Year: 1996-1997
Month: September
Leader: Group J

Situation/Case Study:

Kids are given a paper assignment to do in a Tech Ed. class. One boy refuses to do the paperwork. After being ordered to, the student heaves a block of wood across room. Expectations and Code of Safety had been announced. Student is sent to the Dean and is asked to suggest what is an appropriate response to his behavior. Further details: elective Woodworking class: one and a half-hours long; grades 9 & 10. Students have been doing 3 weeks of paperwork and sitting on floor due to the fact the wiring has not been put in so the woodworking machines could be operative. Paperwork consists of written safety tests students must pass before they can use machines. During the paperwork time teacher rotates among students to discuss possible project ideas. After being confronted about not doing the paperwork one boy heaves wood block across the room. Code of Safety is reviewed and student is sent out of the room with the expectation that he is to report to the Dean. The teacher has not received any communication from the kid or the dean. The teacher has not taken the time to pursue the whereabouts of the student or tried to talk to the dean.

Generate a meeting with all parties involved: Is this a bigger problem than woodworking or paperwork? What drove the student to act as he chose? What is the teacher's responsibility in light of the Safety factors, statement to the other students, liability; what is the teacher's responsibility for achievement? Code of conduct, goal of zero accidents, setting standards, and teacher's reputation are the "political winds" guiding the teacher's behavior. One participant listed why the teacher did the only right thing: action was quick and decisive; student was not degraded, just sent to the dean and response consequential. What other activities could students do instead of only paperwork given the fact the teacher knew the machines weren't wired? Was the student's reading level considered? Have students complete 3 x 5 cards giving personal information that includes interests and hobbies. Could this be used to know more about how to interest the students?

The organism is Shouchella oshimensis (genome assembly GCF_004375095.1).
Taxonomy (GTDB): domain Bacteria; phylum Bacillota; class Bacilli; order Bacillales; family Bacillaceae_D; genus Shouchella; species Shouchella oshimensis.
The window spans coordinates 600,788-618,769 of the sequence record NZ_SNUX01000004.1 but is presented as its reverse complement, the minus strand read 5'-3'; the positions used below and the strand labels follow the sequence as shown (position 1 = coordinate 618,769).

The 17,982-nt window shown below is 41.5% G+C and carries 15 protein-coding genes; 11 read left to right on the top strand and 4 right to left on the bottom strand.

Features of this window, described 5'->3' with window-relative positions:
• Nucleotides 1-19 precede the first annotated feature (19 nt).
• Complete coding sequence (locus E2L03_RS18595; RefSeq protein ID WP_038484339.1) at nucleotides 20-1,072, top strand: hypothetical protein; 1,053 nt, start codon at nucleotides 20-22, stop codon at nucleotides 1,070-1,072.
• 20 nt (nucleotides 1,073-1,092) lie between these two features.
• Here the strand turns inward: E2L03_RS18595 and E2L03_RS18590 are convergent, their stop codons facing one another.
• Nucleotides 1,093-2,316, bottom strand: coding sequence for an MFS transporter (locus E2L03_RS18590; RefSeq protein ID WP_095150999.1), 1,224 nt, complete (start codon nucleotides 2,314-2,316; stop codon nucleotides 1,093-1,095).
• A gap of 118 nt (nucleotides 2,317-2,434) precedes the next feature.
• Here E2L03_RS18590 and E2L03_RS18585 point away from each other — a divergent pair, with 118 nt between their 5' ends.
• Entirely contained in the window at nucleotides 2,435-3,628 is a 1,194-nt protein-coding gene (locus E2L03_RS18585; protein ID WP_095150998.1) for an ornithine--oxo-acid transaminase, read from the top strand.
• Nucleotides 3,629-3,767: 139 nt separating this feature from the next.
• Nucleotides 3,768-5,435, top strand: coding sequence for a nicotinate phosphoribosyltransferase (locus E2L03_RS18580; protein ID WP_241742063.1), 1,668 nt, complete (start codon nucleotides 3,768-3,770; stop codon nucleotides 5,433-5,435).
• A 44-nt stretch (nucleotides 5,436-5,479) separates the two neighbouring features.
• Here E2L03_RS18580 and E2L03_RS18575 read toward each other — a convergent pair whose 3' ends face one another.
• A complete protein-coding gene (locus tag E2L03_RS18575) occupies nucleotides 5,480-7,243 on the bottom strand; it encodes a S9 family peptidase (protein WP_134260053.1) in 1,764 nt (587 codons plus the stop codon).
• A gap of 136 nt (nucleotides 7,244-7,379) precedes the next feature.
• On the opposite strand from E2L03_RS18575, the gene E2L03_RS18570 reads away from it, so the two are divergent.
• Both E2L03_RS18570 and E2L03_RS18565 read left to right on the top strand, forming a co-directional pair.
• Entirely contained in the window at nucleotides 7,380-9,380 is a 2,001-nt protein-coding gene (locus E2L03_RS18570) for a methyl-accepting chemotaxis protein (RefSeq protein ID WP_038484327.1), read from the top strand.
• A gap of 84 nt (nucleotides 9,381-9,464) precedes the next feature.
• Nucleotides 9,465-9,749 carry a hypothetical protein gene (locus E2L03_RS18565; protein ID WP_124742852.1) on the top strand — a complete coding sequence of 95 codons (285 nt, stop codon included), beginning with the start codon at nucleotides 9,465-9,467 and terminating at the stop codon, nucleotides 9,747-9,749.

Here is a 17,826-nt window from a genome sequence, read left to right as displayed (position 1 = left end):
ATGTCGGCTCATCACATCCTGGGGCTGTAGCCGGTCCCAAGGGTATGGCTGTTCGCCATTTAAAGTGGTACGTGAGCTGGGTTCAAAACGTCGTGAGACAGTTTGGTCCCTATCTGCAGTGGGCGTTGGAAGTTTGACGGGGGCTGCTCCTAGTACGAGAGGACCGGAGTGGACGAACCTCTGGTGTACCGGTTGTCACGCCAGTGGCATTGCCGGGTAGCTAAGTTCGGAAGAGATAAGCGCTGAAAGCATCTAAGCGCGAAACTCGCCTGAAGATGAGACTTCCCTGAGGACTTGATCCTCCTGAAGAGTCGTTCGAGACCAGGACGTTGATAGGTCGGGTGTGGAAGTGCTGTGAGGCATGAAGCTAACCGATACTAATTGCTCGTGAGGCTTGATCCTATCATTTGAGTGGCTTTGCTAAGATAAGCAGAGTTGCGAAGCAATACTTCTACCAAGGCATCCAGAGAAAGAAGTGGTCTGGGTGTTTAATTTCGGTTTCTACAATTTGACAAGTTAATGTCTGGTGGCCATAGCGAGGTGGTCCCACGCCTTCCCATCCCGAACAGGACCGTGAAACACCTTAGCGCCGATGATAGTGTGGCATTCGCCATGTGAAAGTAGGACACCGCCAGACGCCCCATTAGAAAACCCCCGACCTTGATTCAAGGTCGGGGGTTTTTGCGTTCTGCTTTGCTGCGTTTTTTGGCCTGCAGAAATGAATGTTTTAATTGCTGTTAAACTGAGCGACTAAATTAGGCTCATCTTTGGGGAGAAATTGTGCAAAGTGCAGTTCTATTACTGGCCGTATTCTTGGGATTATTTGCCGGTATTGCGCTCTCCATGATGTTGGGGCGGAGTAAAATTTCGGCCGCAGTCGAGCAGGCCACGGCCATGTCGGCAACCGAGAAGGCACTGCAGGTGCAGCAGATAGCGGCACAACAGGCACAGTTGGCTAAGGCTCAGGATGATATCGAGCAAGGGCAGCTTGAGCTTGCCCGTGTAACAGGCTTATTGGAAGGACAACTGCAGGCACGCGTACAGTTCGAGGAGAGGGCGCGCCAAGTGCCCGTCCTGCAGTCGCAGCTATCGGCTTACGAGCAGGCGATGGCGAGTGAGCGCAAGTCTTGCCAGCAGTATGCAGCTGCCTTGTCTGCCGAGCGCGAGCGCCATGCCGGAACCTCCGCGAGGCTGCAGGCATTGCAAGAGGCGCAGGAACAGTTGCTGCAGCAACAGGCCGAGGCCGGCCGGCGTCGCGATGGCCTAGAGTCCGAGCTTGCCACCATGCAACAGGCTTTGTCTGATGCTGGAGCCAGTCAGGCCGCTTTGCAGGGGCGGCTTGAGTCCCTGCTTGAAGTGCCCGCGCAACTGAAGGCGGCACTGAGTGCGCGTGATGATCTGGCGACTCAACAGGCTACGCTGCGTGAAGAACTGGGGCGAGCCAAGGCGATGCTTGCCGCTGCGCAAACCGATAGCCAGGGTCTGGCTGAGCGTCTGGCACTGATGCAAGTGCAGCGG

Theories behind practice:

Impact on others:
Respecting the Tech Ed. department's Code of Safety & Liability. Establishing the reputation and power of the Tech Ed. instructor to set the standards of achievement & behavior. Behavior of student in an elective class was inappropriate.


The facilitator reminded the group of the purpose of the reflection process, i.e., “how can something different be done to offer the students greater opportunities to learn.” It is the feeling of the facilitator that the Tech Ed teachers dominated and intimidated the group. They insisted nothing else could have been done in this episode because of the safety issues and the Code of Conduct unique to their department. One Tech Ed participant was argumentative; the chair of the department was proud of the way the teacher upheld his reputation and the Code. There was no creative alternatives generated after the Tech Ed representatives finished expounding on their own virtues. Little attention was given to the fact the student has not been heard of or seen since leaving the teacher’s class; that the Dean has not notified the teacher of the status of the student; and that the teacher “has not had time” to talk with the dean. The allotted time for the process expired before any discussion could be initiated concerning theories of learning or any research that might focus on the student and not the protection of the teacher.